The best was to ride waves at the 3rd point of Doña Ana during Hurricane Fifí with Roy Quirós. When we went back to cross the Barranca River, it carried trees, pigs, houses and me with it. But Toño Arias and Cundido who had a small boat for tourist rides in Doña Ana rescued me at Boca de Barranca with huge waves and a gigantic set. He risked his life and saved mine. Costa Rica is very special in many ways, with the time and financial means necessary you can ride waves all year, in the Pacific and the Atlantic. There are fantastic, cheap places with great people and good food everywhere. My feeling as a surfer is that in my time it was a way of living and growing up. You could camp for weeks, make a family and later enjoy your children in nature, full of “Peace and Love.” There were lots of big waves and only 2 or 3 friends with you in the water for days…the maximum expression of freedom and harmony with the cosmos. I like to surf by myself, and I liked tubes, the “late take off” with my one finned gun and pin tail, big and long waves so I could take it to the max with my two finned, swallow tail Fisch. There were all types of Surfers back then, but most of all people who were really laid back, less people in the ocean, relaxed and lovers of the life at the beach. Surfers now, in reality everything has changed a lot. I do not know the depth of the mentality of an actual surfer, but I think it is really competitive and commercial, in a good sense.
I went to various countries, and I always rode the waves. I know Central America and had the luck to be in the water with people like Rory Russel, Bud Llamas, Buttons Kalukalani, Tom Curren and his father Pat in Pavones, and once with Gerry Lopez in Tamarindo and twice over head. I was with many others, not so famous but excellent. Once I was with my man, Francisco “Pancho” Oreamuno riding waves in El Salvador for several weeks and when we were leaving our racks and boards fell. We spent three days repairing boards. As a surfer I never participated in any tournaments. I was not interested in competing, I did not ride waves to be the best, I rode them because it was good for me. However I was a judge in the first championship along with Francisco “Pancho” Oreamuno and Oscar “Maguata” Aguilar. It was organized by Frank Mora, a real pioneer for surfing competitions in Costa Rica with his Costar Rican Surf Association (Acos). I retired from surfing more or less at age 40. I rode waves for 22 years. Today I am an agricultural businessman. I would tell a young surfer, to enjoy the ocean intensely, but do not abandon your studies for it, few have the opportunity and the technical conditions to live on Surfing professionally. One story is when I was at la Esquina del Mar (a bar in Pavones) after some really good waves, when this Hawaiian named Buttons, literally chewed up my Gordon and Smith board. He took it down and gave me a new one. Such good times, waves, camping, so many good memories. Three of my kids grew up in that atmosphere, in a Costa Rica different from the one today.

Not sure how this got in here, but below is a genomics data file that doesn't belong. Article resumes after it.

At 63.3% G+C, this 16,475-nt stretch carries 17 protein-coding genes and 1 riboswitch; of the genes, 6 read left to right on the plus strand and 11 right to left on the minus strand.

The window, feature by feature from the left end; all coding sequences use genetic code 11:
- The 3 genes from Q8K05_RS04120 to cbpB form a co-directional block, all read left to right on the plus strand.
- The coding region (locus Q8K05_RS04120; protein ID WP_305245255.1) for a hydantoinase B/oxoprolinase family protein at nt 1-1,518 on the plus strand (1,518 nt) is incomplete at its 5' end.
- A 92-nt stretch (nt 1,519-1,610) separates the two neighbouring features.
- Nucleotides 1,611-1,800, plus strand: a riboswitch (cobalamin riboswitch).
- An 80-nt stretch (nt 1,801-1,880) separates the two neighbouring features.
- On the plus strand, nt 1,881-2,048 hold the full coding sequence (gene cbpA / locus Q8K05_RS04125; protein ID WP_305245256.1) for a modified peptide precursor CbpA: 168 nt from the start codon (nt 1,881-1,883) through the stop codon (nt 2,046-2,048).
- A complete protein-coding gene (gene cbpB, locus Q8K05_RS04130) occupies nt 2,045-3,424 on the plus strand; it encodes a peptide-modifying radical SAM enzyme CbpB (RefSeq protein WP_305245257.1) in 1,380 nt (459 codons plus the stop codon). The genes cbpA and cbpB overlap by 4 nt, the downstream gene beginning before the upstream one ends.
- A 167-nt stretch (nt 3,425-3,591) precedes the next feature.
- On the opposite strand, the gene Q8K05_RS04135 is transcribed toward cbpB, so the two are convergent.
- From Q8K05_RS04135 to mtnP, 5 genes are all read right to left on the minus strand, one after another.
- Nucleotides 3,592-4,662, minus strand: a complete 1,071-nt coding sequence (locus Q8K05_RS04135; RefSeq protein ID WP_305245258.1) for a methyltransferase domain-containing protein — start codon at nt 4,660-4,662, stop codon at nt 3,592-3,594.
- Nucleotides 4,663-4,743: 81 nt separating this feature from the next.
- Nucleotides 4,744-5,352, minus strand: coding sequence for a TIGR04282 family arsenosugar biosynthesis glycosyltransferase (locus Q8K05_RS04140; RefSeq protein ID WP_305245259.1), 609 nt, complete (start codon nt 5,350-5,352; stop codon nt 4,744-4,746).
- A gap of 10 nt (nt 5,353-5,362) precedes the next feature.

Rodrigo Crespo Apestegui, born May 1, 1954 in San José, lives in Guachipelin, Escazú, known in Surfing as “Macho,” began surfing at age 17 in 1971, has been surfing for 37 years. I started surfing because I had a farm near Boca de Barranca and I began there.
I bought my first board from Salazar. How good it was back then, we did not use leashes. The best was to surf perfect waves at Doña Ana without people. Our country is touristy, popular and commercial. My thoughts and feelings as a Surfer: enjoy your time, let’s not be selfish, let’s teach others that know less, use the energy of the sport for spiritual, mental, emotional, and physical growth.
Back then the Costa Rican surfers were kind and generous, compared to the foreigners. Today’s surfers have been contaminated with selfishness and the sensation of lacking that the foreigners bring. I have surfed many places but I do not know many new places. I have surfed in the USA, Nicaragua, Panama, San Salvador and Hawaii.
In California is it very common to see aggressive surfers fighting among each other for a wave. I still ride waves and work in agriculture at a farm in Boca de Barranca. I would tell a young surfer to manage the amount of energy the sport gives and use it with wisdom.
Frank Alejo Mora,(Q.E.P.D) was born in Alajuela, lives in Costa Rica and the World over on the beaches, known as Frank Mora. Began surfing at age 18. Has been surfing forever. I did not have the idea to go surfing. Everything began because I was living in San José and coming back from skiing trip in Europe to Costa Rica, I wanted to do a similar sport. Back then there was a discotec in San José and I got tired of working there. One day Francisco “Pancho” Oreamuno invited me to go to la Boca de Barranca, specifically to “chanita.” There were some North Americans from California that came in a sailboat. They surfed in Boca de Barranca.
One day at a party, one of them came over to where I was sitting and put a board on my knees and told me that he had seen me at 5:30 am in the morning at the 2nd point of Doña Ana (it was the best point break of Costa Rica). I went at that time in the morning to the water and there were 8 foot and 10 foot waves. That is where I began surfing and I settled in to Boca de Barranca for 4 years. We used to buy and bring items to the local businesses with “Pancho” Oreamuno’s car. The “gringo” I mentioned earlier gave me my first board. The best from back then was riding the wave from the 3rd point in Doña Ana to Boca de Barranca in a 12 foot wave and the adrenaline from riding the wave and seeing the tunnel from the sand and the super sharp rocks. I told myself, I’ll go by it or I won’t if it doesn’t kill me. Only Gary Jones, Steve Love and I, the “tico,” did it. When I was coming back I went by the 2nd point and I told some guys that were there they would soon see me doing the same in another wave and that is how it happened because I was able to do it twice. The most beautiful was everything, nature, the people, the season, the waves, the quality of the Surfer at the time. I have always thought that Costa Rica is a surfing and tourism paradise.